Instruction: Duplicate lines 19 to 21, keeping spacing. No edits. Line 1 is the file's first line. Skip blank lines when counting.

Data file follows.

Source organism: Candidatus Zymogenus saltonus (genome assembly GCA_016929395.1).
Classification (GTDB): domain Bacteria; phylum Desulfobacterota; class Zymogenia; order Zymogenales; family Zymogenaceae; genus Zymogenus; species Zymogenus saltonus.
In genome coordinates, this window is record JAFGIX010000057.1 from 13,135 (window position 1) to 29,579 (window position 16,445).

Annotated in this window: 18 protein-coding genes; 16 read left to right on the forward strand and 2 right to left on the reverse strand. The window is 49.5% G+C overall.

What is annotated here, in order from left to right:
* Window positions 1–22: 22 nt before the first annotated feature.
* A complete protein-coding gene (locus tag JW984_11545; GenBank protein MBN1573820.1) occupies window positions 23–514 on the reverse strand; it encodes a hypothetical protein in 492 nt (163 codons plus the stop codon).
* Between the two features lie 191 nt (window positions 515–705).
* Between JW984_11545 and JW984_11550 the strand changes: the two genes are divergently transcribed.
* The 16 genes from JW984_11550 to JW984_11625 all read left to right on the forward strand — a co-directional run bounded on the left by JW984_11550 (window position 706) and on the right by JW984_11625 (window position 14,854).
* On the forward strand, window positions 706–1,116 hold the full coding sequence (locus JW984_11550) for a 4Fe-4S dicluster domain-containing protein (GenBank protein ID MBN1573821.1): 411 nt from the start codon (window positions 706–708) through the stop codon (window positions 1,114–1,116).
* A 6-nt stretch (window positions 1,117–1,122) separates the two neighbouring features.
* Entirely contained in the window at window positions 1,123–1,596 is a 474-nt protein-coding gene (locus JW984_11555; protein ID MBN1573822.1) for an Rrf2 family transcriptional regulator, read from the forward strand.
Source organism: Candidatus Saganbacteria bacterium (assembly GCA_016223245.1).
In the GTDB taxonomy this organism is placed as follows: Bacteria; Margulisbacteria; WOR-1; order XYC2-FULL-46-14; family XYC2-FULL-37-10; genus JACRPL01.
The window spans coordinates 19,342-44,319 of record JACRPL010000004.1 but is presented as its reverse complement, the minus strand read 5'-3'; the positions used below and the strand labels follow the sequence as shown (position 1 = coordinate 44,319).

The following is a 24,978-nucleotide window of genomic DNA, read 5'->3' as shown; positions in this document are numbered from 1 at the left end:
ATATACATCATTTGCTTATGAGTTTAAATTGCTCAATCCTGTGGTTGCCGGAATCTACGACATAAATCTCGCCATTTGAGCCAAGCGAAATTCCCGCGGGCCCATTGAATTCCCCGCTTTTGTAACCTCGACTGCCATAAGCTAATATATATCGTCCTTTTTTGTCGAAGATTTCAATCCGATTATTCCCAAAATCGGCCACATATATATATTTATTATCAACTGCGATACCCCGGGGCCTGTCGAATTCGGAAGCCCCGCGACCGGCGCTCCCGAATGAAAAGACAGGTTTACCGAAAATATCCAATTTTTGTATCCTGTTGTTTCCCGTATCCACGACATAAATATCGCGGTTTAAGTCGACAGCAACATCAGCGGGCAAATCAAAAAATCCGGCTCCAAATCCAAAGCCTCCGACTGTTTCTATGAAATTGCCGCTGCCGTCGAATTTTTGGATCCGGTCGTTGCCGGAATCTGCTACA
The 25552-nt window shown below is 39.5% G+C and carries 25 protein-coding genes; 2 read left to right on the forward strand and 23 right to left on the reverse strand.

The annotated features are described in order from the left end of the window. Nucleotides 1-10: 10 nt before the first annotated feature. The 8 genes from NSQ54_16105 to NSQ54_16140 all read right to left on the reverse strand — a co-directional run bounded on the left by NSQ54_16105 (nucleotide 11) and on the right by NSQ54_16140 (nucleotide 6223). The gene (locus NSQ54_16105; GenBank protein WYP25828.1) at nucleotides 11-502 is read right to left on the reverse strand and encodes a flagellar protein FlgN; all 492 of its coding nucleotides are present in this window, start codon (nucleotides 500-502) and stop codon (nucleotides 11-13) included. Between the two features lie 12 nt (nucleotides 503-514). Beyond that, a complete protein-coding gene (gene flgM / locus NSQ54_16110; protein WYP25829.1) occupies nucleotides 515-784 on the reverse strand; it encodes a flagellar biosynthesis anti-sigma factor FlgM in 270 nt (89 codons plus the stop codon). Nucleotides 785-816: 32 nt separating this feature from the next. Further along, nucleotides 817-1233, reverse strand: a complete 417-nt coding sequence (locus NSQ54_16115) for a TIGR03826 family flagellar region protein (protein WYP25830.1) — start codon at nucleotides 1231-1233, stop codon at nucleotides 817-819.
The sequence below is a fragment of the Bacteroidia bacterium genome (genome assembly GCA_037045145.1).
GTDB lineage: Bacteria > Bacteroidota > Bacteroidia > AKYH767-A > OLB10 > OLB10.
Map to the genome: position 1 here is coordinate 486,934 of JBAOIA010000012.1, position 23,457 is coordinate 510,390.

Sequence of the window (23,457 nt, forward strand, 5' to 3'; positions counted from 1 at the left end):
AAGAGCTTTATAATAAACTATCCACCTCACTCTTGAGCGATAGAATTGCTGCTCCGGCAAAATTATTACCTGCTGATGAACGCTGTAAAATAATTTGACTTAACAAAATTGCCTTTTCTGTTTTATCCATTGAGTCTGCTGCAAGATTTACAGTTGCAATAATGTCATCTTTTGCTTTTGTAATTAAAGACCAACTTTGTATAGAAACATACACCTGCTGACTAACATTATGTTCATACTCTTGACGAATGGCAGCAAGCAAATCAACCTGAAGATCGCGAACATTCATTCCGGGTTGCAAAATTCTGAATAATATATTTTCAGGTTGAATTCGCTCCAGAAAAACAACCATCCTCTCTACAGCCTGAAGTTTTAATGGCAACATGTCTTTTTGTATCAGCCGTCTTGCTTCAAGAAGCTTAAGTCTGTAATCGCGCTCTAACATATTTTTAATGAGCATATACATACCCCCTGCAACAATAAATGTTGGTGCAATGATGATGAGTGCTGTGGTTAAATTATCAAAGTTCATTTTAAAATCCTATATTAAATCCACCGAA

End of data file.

The 25552-nt window shown below is 39.5% G+C and carries 25 protein-coding genes; 2 read left to right on the forward strand and 23 right to left on the reverse strand.

The annotated features are described in order from the left end of the window. Nucleotides 1-10: 10 nt before the first annotated feature. The 8 genes from NSQ54_16105 to NSQ54_16140 all read right to left on the reverse strand — a co-directional run bounded on the left by NSQ54_16105 (nucleotide 11) and on the right by NSQ54_16140 (nucleotide 6223). The gene (locus NSQ54_16105; GenBank protein WYP25828.1) at nucleotides 11-502 is read right to left on the reverse strand and encodes a flagellar protein FlgN; all 492 of its coding nucleotides are present in this window, start codon (nucleotides 500-502) and stop codon (nucleotides 11-13) included. Between the two features lie 12 nt (nucleotides 503-514). Beyond that, a complete protein-coding gene (gene flgM / locus NSQ54_16110; protein WYP25829.1) occupies nucleotides 515-784 on the reverse strand; it encodes a flagellar biosynthesis anti-sigma factor FlgM in 270 nt (89 codons plus the stop codon). Nucleotides 785-816: 32 nt separating this feature from the next. Further along, nucleotides 817-1233, reverse strand: a complete 417-nt coding sequence (locus NSQ54_16115) for a TIGR03826 family flagellar region protein (protein WYP25830.1) — start codon at nucleotides 1231-1233, stop codon at nucleotides 817-819.
The sequence below is a fragment of the Bacteroidia bacterium genome (genome assembly GCA_037045145.1).